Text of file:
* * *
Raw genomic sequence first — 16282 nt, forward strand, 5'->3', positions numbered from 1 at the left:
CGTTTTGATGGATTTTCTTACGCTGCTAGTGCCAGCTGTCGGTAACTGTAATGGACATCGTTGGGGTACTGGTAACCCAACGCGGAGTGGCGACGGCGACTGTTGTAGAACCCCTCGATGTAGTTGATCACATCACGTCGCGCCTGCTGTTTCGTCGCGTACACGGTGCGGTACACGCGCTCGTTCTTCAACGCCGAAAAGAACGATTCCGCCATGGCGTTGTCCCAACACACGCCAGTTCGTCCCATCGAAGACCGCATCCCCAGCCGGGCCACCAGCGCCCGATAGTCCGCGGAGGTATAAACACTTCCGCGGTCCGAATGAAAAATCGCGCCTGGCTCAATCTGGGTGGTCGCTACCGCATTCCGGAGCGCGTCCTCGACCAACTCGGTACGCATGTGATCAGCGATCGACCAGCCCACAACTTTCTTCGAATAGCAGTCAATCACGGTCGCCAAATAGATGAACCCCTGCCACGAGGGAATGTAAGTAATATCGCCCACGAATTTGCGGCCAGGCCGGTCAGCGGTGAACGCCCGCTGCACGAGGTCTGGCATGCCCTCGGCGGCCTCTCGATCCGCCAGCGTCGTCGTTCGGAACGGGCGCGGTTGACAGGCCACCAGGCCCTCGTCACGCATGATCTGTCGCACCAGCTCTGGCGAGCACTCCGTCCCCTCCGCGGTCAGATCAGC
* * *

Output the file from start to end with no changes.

Raw genomic sequence first — 16282 nt, forward strand, 5'->3', positions numbered from 1 at the left:
CGTTTTGATGGATTTTCTTACGCTGCTAGTGCCAGCTGTCGGTAACTGTAATGGACATCGTTGGGGTACTGGTAACCCAACGCGGAGTGGCGACGGCGACTGTTGTAGAACCCCTCGATGTAGTTGATCACATCACGTCGCGCCTGCTGTTTCGTCGCGTACACGGTGCGGTACACGCGCTCGTTCTTCAACGCCGAAAAGAACGATTCCGCCATGGCGTTGTCCCAACACACGCCAGTTCGTCCCATCGAAGACCGCATCCCCAGCCGGGCCACCAGCGCCCGATAGTCCGCGGAGGTATAAACACTTCCGCGGTCCGAATGAAAAATCGCGCCTGGCTCAATCTGGGTGGTCGCTACCGCATTCCGGAGCGCGTCCTCGACCAACTCGGTACGCATGTGATCAGCGATCGACCAGCCCACAACTTTCTTCGAATAGCAGTCAATCACGGTCGCCAAATAGATGAACCCCTGCCACGAGGGAATGTAAGTAATATCGCCCACGAATTTGCGGCCAGGCCGGTCAGCGGTGAACGCCCGCTGCACGAGGTCTGGCATGCCCTCGGCGGCCTCTCGATCCGCCAGCGTCGTCGTTCGGAACGGGCGCGGTTGACAGGCCACCAGGCCCTCGTCACGCATGATCTGTCGCACCAGCTCTGGCGAGCACTCCGTCCCCTCCGCGGTCAGATCAGC